779 F2d 1136 Longoria v. City of Bay City Texas
779 F.2d 1136
Ruben LONGORIA and Alvina Longoria, Plaintiffs-Appellants,
CITY OF BAY CITY, TEXAS, Defendant-Appellee.
United States Court of Appeals,
Jan. 8, 1986.
Larry Watts, Houston, Tex., for Longoria.
Roger Townsend, Houston, Tex., for City of Bay City.
Appeal from the United States District Court for the Southern District of Texas.
Before POLITZ, WILLIAMS and JOLLY, Circuit Judges.
E. GRADY JOLLY, Circuit Judge:
The appellants, Ruben and Alvina Longoria, contend that because their claim accrued less than two years before they filed this lawsuit, their 42 U.S.C. Sec. 1983 lawsuit against the City of Bay City is not barred by the applicable two-year statute of limitations. Holding that the Longorias' cause of action had accrued at the time that "any reasonable mind" would have made inquiries into a possible cause of action, the district court entered summary judgment for Bay City. Because we hold that the Longorias' cause of action did accrue more than two years before this action was brought, and is therefore barred by the statute of limitations, we affirm the district court.
Ruben and Alvina Longoria moved into a new home in the Bay Ridge subdivision of Bay City, Texas, in late June 1979. Their home was later flooded by tropical storms and heavy rains in July 1979, September 1979, June 1981, May 1982, and February 1983. The Longorias filed a lawsuit in July 1983 alleging that various city officials had conspired to deprive and had deprived them of their fourteenth amendment property rights by fraudulently representing to them, before they purchased their home, that their land was not susceptible to flooding. The Longorias also asserted several pendent state law claims of fraud, grounded in a municipal ordinance which establishes guidelines for reducing flood damage.
In response to the defendants' motion for summary judgment under Fed.R.Civ.P. 56, the district court held that the Longorias' section 1983 claim was governed by the two-year Texas statute of limitations on "actions of trespass for injury done to the estate or the property of another," Tex.Rev.Civ.Stat.Ann. art. 5526(1) (Vernon 1979). The parties agree that the article 5526 statute of limitations was the appropriate one to apply to claims asserted under section 1983 in Texas. See Moore v. El Paso County, Texas, 660 F.2d 586, 589-90 (5th Cir.1981). See also Wilson v. Garcia, --- U.S. ----, 105 S.Ct. 1938, 85 L.Ed.2d 254 (1985) (for limitations purposes, section 1983 actions are best characterized as personal injury actions; state statutes governing actions for an injury to the person govern timeliness of section 1983 actions). The point of contention on appeal is whether the district court erred in its determination of when the cause accrued, triggering the two-year statute of limitations.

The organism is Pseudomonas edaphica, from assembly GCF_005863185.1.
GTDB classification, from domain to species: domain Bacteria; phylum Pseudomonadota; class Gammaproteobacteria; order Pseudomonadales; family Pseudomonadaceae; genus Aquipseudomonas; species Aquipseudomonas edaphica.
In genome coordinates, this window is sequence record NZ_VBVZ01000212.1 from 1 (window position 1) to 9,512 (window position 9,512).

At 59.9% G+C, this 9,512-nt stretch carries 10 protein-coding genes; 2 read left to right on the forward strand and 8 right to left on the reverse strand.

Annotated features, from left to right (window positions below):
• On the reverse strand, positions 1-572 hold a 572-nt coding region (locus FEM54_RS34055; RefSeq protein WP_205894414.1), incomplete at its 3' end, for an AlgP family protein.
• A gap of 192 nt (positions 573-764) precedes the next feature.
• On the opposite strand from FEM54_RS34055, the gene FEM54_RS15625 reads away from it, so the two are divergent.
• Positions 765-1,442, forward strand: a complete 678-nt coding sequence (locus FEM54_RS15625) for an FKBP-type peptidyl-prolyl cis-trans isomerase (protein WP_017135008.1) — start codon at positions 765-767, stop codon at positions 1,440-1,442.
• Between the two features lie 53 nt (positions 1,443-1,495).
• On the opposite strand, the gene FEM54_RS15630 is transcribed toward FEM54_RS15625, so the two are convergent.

We consider the appellants' claims, noting that we are bound to view all the evidence in the light most favorable to the appellants to determine whether they have raised any genuine issue of material fact. Prinzi v. Keydril, 738 F.2d 707, 709 (5th Cir.1984).
Although the state statute of limitations governs the timeliness of this section 1983 action, the question of when the cause of action accrues is a matter of federal, not state, law. Moore, 660 F.2d at 590 n. 4; Lavellee v. Listi, 611 F.2d 1129, 1130 (5th Cir.1980). The federal standard used to determine the accrual of a section 1983 cause of action is that the cause of action accrues when the plaintiff knows or has reason to know of the injury which is the basis of the action. Lavellee, 611 F.2d at 1131. The limitations period thus begins to run when the plaintiff either is or should be aware of both the injury and its connection with the alleged acts of the defendant.
The Longorias argue that they had no reason to be aware of the alleged fraud of the defendant city until December 1981 when they read a newspaper account of the filing of a different lawsuit against the city. Although they were of course aware of the flooding itself much earlier, they claim that they had no reason to ascribe fraudulent motives or behavior to the defendant until they found out through the newspaper that the city had been on notice of potential flooding problems in the Bay Ridge subdivision before they purchased their home. Therefore, they claim, the statute of limitations did not begin to run until December 1981 when they became aware of the possibility of fraud. If we accept the Longorias' argument on this issue of fact, then their section 1983 suit is not time-barred.